Here are a few folkloric things that have been in the media recently. I write a lot about the past, but strange things are still alive and well in New England!
UFO Statistics for 2013
MUFON, the Mutual UFO Network, has released their data on the number of UFO sightings in the year 2013. You'll be happy to know that although New England is a small region we still reported a sizeable number of strange things in the sky. Here are the number of UFO sightings by state:
New Hampshire: 42
Rhode Island: 21
It all adds up to a grand total of 318 UFOs seen here last year. The numbers from states like California, Texas and Florida are much higher, but on a per person basis New England fares really well. Maine and Vermont have some of the highest number of sightings per person in the United States. Spherical objects were the most commonly reported in New England, except in New Hampshire where people reported more star-shaped UFOs. This infographic from OuterPlaces explains it all:
I love reading about UFOs, but don't really have a firm opinion about what they are. Extraterrestrial craft? Ancient gods or fairies in a new disguise? Omens of the End Times? Manifestations of the collective unconscious? Any of those sound interesting to me. UFOs are still fascinating even if many of the sightings are hoaxes or misinterpretations. After all, what does it mean that we are willing to believe there just might someone (or something) out there in the universe?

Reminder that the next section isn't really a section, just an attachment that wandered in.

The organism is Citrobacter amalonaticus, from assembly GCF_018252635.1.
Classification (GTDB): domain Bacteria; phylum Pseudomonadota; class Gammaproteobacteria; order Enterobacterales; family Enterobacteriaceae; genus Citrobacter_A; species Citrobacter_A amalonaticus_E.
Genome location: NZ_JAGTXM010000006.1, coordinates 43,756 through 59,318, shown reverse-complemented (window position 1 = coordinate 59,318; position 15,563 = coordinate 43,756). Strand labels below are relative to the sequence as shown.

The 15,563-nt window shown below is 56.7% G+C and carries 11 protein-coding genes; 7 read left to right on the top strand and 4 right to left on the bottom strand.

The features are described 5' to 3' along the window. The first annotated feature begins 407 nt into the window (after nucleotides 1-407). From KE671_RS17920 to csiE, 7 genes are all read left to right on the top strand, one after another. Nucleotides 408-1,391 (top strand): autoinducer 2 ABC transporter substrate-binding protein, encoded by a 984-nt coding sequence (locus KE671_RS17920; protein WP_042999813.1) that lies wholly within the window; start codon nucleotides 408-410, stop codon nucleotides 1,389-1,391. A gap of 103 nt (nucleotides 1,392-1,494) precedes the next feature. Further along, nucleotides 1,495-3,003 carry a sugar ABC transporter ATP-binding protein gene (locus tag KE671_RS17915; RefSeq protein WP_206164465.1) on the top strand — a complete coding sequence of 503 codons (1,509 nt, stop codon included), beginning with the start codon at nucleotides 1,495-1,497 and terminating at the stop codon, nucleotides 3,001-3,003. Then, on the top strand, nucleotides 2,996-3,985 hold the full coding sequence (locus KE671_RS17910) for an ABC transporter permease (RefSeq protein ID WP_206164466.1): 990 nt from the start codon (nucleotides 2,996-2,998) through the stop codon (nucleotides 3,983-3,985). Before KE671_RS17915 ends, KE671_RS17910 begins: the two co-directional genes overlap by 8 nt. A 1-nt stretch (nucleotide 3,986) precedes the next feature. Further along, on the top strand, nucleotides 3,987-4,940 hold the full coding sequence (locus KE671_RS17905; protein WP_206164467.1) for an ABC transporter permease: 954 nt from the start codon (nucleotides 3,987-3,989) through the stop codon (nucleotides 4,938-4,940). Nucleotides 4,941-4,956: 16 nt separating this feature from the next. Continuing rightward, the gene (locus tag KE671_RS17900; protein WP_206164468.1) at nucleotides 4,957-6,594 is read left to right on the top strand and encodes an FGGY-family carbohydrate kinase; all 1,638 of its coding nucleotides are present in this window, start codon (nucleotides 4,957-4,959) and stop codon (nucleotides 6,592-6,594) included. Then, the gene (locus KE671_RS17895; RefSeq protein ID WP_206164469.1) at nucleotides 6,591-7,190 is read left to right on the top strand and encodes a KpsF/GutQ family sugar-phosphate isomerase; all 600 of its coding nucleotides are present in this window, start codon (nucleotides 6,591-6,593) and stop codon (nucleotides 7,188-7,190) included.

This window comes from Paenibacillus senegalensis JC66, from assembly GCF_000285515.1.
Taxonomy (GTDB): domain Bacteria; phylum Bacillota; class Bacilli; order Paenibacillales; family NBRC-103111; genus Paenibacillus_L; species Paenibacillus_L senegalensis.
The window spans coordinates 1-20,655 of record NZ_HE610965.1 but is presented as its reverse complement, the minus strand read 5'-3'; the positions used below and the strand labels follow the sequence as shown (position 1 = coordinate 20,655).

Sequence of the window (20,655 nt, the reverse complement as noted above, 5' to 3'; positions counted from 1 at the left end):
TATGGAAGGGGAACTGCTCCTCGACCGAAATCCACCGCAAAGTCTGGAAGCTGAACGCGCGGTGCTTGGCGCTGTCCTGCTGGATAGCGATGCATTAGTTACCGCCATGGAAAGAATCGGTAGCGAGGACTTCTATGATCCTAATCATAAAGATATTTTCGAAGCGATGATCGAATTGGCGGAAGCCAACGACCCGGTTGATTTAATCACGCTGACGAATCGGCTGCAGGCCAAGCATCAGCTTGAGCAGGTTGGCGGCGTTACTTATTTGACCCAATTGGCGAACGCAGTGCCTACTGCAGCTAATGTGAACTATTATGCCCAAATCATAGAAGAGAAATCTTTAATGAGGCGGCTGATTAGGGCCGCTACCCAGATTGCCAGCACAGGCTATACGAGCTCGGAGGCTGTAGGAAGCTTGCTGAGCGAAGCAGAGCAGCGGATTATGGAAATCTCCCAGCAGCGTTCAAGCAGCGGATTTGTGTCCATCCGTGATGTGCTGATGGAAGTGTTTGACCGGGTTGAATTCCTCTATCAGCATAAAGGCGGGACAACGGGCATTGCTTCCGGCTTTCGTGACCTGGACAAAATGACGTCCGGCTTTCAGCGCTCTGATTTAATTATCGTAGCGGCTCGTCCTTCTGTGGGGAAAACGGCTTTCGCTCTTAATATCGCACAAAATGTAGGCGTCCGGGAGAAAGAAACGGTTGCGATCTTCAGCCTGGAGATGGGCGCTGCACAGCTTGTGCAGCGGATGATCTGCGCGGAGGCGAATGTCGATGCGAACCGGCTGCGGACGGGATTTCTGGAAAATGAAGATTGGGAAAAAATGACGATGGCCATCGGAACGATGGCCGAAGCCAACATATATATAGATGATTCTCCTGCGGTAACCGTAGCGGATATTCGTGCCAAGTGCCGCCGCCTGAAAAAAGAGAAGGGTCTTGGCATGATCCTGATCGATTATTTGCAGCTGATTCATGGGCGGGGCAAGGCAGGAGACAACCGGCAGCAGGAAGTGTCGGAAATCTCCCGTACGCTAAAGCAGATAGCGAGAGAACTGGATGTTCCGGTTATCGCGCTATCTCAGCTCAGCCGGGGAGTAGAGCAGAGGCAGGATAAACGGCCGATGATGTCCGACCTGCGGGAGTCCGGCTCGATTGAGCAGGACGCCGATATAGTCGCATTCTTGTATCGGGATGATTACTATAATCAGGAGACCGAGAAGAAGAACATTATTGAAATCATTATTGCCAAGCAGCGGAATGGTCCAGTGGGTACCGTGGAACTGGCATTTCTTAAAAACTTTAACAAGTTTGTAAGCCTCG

Giant Cat Seen (or Not?) in Winchester, MA
On a more terrestrial note a large cat-like animal, possibly a mountain lion, was seen in Winchester, Massachusetts in late February and again in March.
No mountain lions have been confirmed in Massachusetts for more than 150 years, and Winchester, an upscale suburb only eight miles from Boston, seems like an unlikely spot for such a large predator to appear. However, a mountain lion was killed by a car in Millford, Connecticut in 2011. That animal had been tagged earlier in its life by biologists in South Dakota, so I suppose its not impossible for a mountain lion to make its way to Massachusetts.
The animal left tracks, and police sent them to wildlife experts for analysis. I don't know if the citizens of Winchester were excited or terrified when the police posted on their website that the tracks had been confirmed as mountain lion tracks. Yes, that's right, a mountain lion was stalking around Winchester.
And then things got murky. The wildlife experts claimed they had never said the tracks were from a mountain lion. Instead, they believed the tracks were from a large dog or maybe a coyote. Winchester police are sticking with their story, though.
So, just like with UFO sightings, there's no good resolution. Is that light in the sky the planet Venus or a spaceship? Did people see a large coyote or was it a mountain lion? For the moment we have to be comfortable with uncertainty (and lock up the pets if you live in Winchester).
Colonial New Year
For many years, the American colonies celebrated New Year's on March 25 rather than January 1. Although most of Europe had upgraded to the Gregorian calendar, England and her colonies refused to follow a Papish innovation (even though it was correct) and continued using the older and inaccurate Julian calendar. The Boston Globe has a nice article about how the change was finally made.